US Congress "takes on" Globalization: William Greider argues in his recent Nation Magazine article "A Globalization Offensive" (here's the free version) that: "Thanks to the aggressive spirit of many newly elected Democrats, this Congress offers an encouraging opening for opponents of corporate-led globalization to go on offense. For decades, the critics of the global system have been pinned down by multinational business and finance and reduced to playing defense. Labor, environment and other reform advocates have mostly tried to block new trade agreements negotiated by Republican and Democratic Presidents. Their efforts usually have fallen short...This year could be different. In both the House and Senate, the growing nucleus of legislators who are skeptical of or downright hostile to globalization is strong enough to force debates on some reform ideas."
End of an Error?: Walden Bello's recent article "Globalization in Retreat?" looks at corporate-led globalization's dismal failures and why it is a "spent force". He writes" "When it first became part of the English vocabulary in the early 1990s, globalization was supposed to be the wave of the future...Fifteen years later, despite runaway shops and outsourcing, what passes for an international economy remains a collection of national economies. These economies are interdependent no doubt, but domestic factors still largely determine their dynamics. Globalization, in fact, has reached its high water mark and is receding."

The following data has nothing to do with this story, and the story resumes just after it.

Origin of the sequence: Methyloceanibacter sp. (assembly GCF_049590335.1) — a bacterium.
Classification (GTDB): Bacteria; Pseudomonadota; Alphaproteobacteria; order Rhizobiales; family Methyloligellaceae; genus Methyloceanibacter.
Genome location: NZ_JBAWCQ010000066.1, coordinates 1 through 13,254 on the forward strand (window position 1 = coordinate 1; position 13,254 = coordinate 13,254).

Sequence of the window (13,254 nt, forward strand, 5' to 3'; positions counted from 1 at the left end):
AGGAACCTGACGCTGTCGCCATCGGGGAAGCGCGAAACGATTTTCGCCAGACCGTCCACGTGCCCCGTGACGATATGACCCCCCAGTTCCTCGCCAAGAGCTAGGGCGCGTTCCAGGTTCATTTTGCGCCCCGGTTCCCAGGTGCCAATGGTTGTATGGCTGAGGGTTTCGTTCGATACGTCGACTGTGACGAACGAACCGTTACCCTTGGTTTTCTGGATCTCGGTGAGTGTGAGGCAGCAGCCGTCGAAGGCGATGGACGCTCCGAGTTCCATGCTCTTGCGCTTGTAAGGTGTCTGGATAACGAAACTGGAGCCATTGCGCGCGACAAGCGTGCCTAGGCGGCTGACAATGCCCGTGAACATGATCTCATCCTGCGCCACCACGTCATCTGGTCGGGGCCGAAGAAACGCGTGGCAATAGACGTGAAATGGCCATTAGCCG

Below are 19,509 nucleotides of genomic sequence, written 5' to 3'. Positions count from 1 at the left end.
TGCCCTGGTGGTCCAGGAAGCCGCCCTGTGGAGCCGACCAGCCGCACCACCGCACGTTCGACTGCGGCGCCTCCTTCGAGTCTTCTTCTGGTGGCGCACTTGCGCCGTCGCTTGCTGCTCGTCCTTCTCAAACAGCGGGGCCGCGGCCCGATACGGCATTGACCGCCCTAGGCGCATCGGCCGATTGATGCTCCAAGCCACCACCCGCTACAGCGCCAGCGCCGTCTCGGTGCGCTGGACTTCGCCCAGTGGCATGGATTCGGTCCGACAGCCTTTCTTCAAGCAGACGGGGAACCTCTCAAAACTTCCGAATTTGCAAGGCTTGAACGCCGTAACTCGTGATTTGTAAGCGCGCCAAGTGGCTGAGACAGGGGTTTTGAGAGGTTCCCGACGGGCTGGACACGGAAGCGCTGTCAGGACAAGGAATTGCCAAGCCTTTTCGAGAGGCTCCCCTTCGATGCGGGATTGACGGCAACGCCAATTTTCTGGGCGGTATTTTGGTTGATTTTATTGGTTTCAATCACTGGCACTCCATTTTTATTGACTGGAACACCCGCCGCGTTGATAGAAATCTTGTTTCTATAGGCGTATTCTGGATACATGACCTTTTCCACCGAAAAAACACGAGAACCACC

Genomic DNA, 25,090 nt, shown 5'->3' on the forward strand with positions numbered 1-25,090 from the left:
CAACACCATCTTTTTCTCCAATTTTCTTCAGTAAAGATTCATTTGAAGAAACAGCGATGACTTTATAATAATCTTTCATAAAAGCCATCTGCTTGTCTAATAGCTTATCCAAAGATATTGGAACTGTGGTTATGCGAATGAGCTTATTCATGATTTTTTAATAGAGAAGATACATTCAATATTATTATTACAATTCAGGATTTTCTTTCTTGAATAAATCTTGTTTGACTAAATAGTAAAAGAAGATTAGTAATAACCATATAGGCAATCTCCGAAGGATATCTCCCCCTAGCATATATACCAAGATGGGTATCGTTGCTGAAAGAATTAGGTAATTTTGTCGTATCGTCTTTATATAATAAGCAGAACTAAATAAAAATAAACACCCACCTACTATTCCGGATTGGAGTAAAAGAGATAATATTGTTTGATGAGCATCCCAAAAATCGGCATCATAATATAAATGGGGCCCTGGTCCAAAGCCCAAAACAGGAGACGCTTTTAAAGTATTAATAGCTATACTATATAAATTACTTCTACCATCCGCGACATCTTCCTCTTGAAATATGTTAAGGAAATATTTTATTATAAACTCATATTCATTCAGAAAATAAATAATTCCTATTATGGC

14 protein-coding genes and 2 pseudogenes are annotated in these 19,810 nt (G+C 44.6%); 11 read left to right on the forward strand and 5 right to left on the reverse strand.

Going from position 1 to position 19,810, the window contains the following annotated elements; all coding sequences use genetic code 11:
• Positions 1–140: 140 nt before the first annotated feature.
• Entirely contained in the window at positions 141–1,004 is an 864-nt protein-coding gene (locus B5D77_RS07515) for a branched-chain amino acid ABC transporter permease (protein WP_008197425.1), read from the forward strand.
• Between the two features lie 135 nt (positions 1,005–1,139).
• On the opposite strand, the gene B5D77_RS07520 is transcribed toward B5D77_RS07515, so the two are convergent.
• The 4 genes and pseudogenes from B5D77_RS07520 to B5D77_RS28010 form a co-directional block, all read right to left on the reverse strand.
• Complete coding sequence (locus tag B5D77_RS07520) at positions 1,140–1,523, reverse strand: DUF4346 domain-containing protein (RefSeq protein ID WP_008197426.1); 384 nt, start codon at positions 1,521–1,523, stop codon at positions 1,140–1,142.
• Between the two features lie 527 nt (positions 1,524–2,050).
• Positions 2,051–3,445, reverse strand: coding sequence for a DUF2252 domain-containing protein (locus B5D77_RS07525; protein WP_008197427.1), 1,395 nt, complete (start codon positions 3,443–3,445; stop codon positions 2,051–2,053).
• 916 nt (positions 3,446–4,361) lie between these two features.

Labor Rights and Trade: Susan Ariel Aaronson suggests in her article "Labor Rights Are Not Optional" that labor rights advocates should take a page from the "environmental chapters of several recent free trade agreements. In 2004, Democratic Senator Max Baucus pressed U.S. trade policymakers to strengthen public participation provisions and embed them in every future trade agreement...The Dominican Republic-Central American Free Trade Agreement (DR-CAFTA) is the first trade agreement built on Baucus’ suggestions. It includes both a mechanism and secretariat that allows citizens from any one of the seven signatory nations to challenge enforcement of environmental laws. Moreover, the trade agreement requires policymakers to respond to these complaints...Each environment ministry developed a website on environmental activities and outreach. USTR has agreed to replicate this model in other free trade agreements with Colombia and Peru...But these citizen submission strategies should not be limited to the environmental chapters of free trade agreements. The U.S. government should adopt a similar approach in the labor chapters as well."
Global Labor Confernce: On Februrary 16th, 2007 the Cornell Global Labor Institute is hosting a program entitled "Transnational Labor Collaboration: New Initiatives, International Framework Agreements and Other Tools To Advance Organizing and Bargaining In the Americas." For more information contact email@example.com. It's being hosted in New York City at the Cornell ILR Conference Center and costs $150-175 per person depending on when you register.